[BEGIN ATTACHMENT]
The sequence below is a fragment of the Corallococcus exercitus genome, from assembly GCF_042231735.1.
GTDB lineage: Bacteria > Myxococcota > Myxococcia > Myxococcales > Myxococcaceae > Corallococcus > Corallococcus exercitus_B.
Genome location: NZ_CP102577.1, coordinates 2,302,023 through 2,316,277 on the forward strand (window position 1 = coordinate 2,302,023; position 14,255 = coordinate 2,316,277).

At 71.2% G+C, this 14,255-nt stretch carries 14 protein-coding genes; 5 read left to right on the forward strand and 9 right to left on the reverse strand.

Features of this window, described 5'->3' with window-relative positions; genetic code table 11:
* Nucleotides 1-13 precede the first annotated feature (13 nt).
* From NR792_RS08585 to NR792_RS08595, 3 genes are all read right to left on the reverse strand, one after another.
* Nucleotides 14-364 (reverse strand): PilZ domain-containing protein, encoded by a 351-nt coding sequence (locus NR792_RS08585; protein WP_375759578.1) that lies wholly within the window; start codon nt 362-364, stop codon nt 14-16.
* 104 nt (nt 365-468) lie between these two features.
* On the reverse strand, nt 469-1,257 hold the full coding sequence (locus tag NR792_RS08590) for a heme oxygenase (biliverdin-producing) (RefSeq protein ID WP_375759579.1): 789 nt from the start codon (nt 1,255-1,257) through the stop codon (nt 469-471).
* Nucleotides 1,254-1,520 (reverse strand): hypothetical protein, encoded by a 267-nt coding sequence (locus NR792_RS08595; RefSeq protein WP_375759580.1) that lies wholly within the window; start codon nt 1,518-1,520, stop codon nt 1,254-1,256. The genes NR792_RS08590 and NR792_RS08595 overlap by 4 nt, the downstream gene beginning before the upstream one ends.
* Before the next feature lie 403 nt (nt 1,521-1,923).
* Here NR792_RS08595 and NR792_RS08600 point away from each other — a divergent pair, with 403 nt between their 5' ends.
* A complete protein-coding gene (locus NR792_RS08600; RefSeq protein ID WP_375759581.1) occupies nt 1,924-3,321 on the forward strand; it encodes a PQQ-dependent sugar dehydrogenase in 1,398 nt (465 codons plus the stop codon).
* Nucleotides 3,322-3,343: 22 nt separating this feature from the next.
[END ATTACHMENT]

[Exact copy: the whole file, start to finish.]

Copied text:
The sequence below is a fragment of the Corallococcus exercitus genome, from assembly GCF_042231735.1.
GTDB lineage: Bacteria > Myxococcota > Myxococcia > Myxococcales > Myxococcaceae > Corallococcus > Corallococcus exercitus_B.
Genome location: NZ_CP102577.1, coordinates 2,302,023 through 2,316,277 on the forward strand (window position 1 = coordinate 2,302,023; position 14,255 = coordinate 2,316,277).

At 71.2% G+C, this 14,255-nt stretch carries 14 protein-coding genes; 5 read left to right on the forward strand and 9 right to left on the reverse strand.

Features of this window, described 5'->3' with window-relative positions; genetic code table 11:
* Nucleotides 1-13 precede the first annotated feature (13 nt).
* From NR792_RS08585 to NR792_RS08595, 3 genes are all read right to left on the reverse strand, one after another.
* Nucleotides 14-364 (reverse strand): PilZ domain-containing protein, encoded by a 351-nt coding sequence (locus NR792_RS08585; protein WP_375759578.1) that lies wholly within the window; start codon nt 362-364, stop codon nt 14-16.
* 104 nt (nt 365-468) lie between these two features.
* On the reverse strand, nt 469-1,257 hold the full coding sequence (locus tag NR792_RS08590) for a heme oxygenase (biliverdin-producing) (RefSeq protein ID WP_375759579.1): 789 nt from the start codon (nt 1,255-1,257) through the stop codon (nt 469-471).
* Nucleotides 1,254-1,520 (reverse strand): hypothetical protein, encoded by a 267-nt coding sequence (locus NR792_RS08595; RefSeq protein WP_375759580.1) that lies wholly within the window; start codon nt 1,518-1,520, stop codon nt 1,254-1,256. The genes NR792_RS08590 and NR792_RS08595 overlap by 4 nt, the downstream gene beginning before the upstream one ends.
* Before the next feature lie 403 nt (nt 1,521-1,923).
* Here NR792_RS08595 and NR792_RS08600 point away from each other — a divergent pair, with 403 nt between their 5' ends.
* A complete protein-coding gene (locus NR792_RS08600; RefSeq protein ID WP_375759581.1) occupies nt 1,924-3,321 on the forward strand; it encodes a PQQ-dependent sugar dehydrogenase in 1,398 nt (465 codons plus the stop codon).
* Nucleotides 3,322-3,343: 22 nt separating this feature from the next.